"I don`t want to sound at all strange, " says Catherine E. Coulson, who came to fame cradling a chunk of wood as the Log Lady on David Lynch`s patently bizarre 1990-91 TV series Twin Peaks. "But I `ve grown very fond of the log. I do feel an empathy and connection with it."
Currently a cast member of the Shakespeare Festivalin Ashland, Ore., the fortysomething actress was Lynch`s assistant on the cult classic Eraserhead at the American Filminstitute some 20 years ago when the director first imagined her Twin Peaks character. "David`s always been into wood," says Coulson, who also appeared briefly in that nightmarish film. "He said, 'You know, Catherine, some day I think you should play this girl with a log.'" Lynch, recalls Coulson, felt that the best way to introduce the Log Lady would be in a television show called I`ll Test My Log With Every Branch Of Knowledge. "His idea was that I would take the log to various experts and find out about them as well as the log. For instance, a dentist would examine the log from a dental perspective, and we`d learn about the dentist."
But Lynch decided he was barking up the wrong tree with the notion, and he put it on the back burner until he cooked up a better showcase for the Log Lady (and a host of other strange folks) years later at ABC: Twin Peaks, now a rerun staple of the Bravo cable channel. Coulson, who`d become a documentary filmmaker and theatrical performer in the interim, remembers his call. "He said, 'Are you ready to do the Log Lady?'" The director then whisked her to Seattle and, to avoid having to explain the character - a former ballroom dance instructor who became psychic after her husband`s death in an arson-set fire - to the network, he sneaked her into the pilot along with a 40-pound piece of Ponderosa pine from the Pacific Northwest.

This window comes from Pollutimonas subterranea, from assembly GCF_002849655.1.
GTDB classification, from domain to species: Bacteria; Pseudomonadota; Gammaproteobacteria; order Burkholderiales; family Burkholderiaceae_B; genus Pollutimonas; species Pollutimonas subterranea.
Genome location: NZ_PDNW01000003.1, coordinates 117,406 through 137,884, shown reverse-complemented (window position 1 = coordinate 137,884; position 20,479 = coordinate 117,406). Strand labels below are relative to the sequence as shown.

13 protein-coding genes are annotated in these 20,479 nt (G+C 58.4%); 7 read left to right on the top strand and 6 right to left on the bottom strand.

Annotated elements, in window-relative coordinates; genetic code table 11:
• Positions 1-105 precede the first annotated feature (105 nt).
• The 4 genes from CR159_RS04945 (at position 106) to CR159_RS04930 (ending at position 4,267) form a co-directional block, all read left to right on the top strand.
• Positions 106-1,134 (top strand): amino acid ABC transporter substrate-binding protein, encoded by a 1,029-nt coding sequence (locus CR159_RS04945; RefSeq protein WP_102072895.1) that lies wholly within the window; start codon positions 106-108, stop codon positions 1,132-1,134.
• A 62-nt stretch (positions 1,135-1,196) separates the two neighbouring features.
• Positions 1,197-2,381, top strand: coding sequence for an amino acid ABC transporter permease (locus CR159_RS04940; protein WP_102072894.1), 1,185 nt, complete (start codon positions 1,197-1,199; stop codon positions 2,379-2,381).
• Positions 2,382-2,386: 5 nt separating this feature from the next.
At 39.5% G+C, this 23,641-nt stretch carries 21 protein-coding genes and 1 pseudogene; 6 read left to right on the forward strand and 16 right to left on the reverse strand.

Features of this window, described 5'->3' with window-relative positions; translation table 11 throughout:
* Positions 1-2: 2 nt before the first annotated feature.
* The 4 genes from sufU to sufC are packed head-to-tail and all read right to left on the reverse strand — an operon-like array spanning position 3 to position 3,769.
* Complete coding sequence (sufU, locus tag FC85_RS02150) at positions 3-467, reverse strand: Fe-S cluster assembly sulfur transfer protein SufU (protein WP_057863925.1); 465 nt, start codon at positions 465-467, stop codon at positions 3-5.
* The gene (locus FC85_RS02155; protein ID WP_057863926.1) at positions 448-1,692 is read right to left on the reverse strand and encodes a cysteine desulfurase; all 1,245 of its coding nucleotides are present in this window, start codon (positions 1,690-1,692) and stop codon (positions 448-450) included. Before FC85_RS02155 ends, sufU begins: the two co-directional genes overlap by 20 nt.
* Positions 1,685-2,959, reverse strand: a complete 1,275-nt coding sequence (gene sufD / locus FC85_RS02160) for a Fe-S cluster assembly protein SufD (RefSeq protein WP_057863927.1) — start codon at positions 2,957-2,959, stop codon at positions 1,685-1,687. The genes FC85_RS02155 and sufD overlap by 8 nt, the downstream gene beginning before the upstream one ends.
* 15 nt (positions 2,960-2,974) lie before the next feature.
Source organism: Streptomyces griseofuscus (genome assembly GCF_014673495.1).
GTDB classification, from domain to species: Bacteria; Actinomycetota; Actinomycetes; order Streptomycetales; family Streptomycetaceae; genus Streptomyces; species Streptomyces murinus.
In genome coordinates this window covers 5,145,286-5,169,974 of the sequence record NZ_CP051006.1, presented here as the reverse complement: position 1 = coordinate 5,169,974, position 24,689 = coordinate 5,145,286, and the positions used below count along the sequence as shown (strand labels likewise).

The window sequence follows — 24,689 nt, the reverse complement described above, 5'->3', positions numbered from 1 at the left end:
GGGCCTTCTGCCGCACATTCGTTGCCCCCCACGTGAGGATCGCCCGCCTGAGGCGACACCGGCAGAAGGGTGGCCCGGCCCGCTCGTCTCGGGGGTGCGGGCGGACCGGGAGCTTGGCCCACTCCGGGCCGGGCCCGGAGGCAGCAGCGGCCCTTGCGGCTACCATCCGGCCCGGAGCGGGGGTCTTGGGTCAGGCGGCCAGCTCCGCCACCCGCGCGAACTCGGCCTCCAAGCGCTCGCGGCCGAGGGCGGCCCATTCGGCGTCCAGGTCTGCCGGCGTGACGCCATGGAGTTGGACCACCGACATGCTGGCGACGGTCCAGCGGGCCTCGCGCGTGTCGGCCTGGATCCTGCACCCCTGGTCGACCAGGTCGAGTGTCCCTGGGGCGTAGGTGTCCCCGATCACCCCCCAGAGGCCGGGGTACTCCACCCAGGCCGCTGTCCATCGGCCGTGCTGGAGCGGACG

Today, the actress preserves her stiff co-star in a manner that Michael Jackson would envy: It`s kept in a secure room at a secret location with a humidifier that runs 24 hours. "The log is doing quite well," says a referential Coulson. "It has aged gracefully - much the way I have." And both will continue to do so, knock on wood.